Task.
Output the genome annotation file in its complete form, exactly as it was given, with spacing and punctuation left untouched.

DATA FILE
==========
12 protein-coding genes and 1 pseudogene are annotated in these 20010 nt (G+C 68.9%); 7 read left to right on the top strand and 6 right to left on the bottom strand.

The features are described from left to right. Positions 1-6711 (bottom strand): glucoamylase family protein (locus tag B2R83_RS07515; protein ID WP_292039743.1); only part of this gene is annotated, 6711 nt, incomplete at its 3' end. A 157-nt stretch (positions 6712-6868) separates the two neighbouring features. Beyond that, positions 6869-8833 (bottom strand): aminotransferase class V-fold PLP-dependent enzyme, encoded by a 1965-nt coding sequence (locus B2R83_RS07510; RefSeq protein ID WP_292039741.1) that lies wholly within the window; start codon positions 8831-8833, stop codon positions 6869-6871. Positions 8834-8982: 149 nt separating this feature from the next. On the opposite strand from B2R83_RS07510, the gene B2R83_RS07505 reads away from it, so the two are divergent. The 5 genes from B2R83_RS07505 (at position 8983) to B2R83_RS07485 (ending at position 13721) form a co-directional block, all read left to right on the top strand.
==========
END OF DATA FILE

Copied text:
12 protein-coding genes and 1 pseudogene are annotated in these 20010 nt (G+C 68.9%); 7 read left to right on the top strand and 6 right to left on the bottom strand.

The features are described from left to right. Positions 1-6711 (bottom strand): glucoamylase family protein (locus tag B2R83_RS07515; protein ID WP_292039743.1); only part of this gene is annotated, 6711 nt, incomplete at its 3' end. A 157-nt stretch (positions 6712-6868) separates the two neighbouring features. Beyond that, positions 6869-8833 (bottom strand): aminotransferase class V-fold PLP-dependent enzyme, encoded by a 1965-nt coding sequence (locus B2R83_RS07510; RefSeq protein ID WP_292039741.1) that lies wholly within the window; start codon positions 8831-8833, stop codon positions 6869-6871. Positions 8834-8982: 149 nt separating this feature from the next. On the opposite strand from B2R83_RS07510, the gene B2R83_RS07505 reads away from it, so the two are divergent. The 5 genes from B2R83_RS07505 (at position 8983) to B2R83_RS07485 (ending at position 13721) form a co-directional block, all read left to right on the top strand.